REFLECTION: How Biden’s 2009 speech on NATO solidarity foreshadowed the Ukraine-Russia crisis

Biden addressed critics who thought the US was no longer focused on central and Eastern Europe. But he didn’t exactly deny the criticism.

By Mark Hannah

IIn 2009, about a year into his vice presidency, Joe Biden was in Romania, giving a speech about the importance of NATO solidarity. I was there with him, as a young advance guy paying more attention to Biden’s punctuality and the order of European flags on the stage than to the speech’s strange geopolitical moment.

At the time, hardly anyone was preoccupied with the possibility of Russia’s invading a European country. In the decades after the Cold War, much of central and Eastern Europe was growing more prosperous and democratic. So as Biden spoke — and as his speech was simultaneously translated into 15 languages from across the region, including Ukrainian — his primary preoccupation was to rally his audience to America’s wars in Iraq and Afghanistan.

While the US isn’t primarily to blame for European countries’ recent political challenges, it certainly hasn’t helped matters.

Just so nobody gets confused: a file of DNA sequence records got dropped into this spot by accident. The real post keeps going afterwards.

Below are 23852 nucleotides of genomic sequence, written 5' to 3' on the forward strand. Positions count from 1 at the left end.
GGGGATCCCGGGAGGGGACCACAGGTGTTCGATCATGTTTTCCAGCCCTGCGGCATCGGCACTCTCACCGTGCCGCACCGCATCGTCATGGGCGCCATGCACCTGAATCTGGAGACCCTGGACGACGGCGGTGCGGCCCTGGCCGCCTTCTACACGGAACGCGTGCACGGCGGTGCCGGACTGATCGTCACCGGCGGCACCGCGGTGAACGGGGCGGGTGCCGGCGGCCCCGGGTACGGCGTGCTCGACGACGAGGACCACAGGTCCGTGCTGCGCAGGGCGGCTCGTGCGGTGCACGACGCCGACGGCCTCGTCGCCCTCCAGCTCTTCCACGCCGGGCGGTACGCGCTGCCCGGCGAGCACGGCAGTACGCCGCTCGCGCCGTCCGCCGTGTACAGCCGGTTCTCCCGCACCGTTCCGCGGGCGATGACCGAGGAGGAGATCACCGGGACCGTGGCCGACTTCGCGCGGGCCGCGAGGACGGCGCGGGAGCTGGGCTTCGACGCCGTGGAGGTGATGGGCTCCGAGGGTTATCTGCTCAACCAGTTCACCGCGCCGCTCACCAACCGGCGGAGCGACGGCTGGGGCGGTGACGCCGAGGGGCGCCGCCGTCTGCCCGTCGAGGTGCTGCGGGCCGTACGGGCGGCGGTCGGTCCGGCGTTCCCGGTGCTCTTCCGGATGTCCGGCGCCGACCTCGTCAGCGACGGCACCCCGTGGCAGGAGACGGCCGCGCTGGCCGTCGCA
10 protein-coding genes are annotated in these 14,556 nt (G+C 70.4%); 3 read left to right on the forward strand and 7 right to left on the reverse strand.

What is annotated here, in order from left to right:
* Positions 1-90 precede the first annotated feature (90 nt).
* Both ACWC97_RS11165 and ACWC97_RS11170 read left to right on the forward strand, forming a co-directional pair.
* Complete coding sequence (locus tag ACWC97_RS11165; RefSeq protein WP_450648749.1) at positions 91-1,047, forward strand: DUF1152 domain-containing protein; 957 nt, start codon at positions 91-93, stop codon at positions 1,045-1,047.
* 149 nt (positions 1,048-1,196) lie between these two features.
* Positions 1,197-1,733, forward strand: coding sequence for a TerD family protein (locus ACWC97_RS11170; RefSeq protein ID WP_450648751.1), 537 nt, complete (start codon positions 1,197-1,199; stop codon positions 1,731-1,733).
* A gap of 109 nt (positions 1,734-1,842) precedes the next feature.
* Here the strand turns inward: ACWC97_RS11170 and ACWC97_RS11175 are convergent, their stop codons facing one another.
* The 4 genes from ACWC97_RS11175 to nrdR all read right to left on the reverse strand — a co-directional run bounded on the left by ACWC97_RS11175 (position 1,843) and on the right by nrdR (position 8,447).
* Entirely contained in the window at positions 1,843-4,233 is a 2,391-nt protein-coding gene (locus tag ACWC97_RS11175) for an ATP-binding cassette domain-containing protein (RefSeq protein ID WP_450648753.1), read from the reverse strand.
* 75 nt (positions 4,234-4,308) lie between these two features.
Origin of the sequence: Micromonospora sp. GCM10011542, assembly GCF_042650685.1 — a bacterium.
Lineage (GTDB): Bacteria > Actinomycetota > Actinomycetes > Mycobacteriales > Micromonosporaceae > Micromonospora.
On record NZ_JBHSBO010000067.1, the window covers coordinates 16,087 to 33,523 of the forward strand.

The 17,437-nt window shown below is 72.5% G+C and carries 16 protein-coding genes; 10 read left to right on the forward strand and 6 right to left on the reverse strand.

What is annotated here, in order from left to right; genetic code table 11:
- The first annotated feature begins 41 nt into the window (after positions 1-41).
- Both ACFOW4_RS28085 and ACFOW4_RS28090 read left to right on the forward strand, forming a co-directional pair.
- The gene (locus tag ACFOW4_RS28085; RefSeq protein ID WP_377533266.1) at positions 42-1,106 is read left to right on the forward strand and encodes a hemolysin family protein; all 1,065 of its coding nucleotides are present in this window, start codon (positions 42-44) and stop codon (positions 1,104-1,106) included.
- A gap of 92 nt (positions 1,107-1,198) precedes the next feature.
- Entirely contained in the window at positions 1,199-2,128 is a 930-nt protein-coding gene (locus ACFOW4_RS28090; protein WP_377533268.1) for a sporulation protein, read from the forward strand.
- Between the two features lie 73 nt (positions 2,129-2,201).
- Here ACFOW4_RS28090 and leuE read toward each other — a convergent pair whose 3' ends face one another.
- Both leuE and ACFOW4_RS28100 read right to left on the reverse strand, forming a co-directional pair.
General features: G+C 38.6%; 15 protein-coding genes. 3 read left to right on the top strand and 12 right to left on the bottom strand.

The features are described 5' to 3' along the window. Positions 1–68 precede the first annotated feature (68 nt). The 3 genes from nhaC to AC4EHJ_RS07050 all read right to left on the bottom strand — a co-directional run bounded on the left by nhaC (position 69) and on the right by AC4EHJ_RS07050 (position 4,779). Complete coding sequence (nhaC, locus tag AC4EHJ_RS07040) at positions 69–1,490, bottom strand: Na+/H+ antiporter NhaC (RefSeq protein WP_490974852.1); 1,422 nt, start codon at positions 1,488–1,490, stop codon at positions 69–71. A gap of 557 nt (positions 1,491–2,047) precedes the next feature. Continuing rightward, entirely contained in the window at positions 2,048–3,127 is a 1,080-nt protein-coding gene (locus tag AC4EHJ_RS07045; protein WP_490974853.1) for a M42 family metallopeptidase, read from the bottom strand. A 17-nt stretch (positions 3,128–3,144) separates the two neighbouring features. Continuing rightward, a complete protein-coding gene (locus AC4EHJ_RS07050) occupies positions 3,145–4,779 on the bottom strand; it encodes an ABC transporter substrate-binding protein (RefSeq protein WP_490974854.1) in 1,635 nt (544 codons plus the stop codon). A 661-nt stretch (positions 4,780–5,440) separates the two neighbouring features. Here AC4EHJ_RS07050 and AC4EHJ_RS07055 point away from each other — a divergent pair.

There’s been a lot of news lately about NATO’s Article 5 — the provision that compels each member country to respond to an attack on an ally as though it had been attacked itself. In the treaty’s 70-year history, however, the article has been invoked only once: after the 9/11 attacks on the US In retrospect, as an analyst of US foreign policy who has come to understand NATO as effectively a vehicle through which the US guarantees European security, it was surreal to watch the vice president of the world’s strongest country thanking Romanians and Poles and Czechs for their service in these Middle East wars.

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This post is part of Independent America, a research project led out by EGF senior fellow Mark Hannah, which seeks to explore how U.S. foreign policy could better be tailored to new global realities and to the preferences of American voters.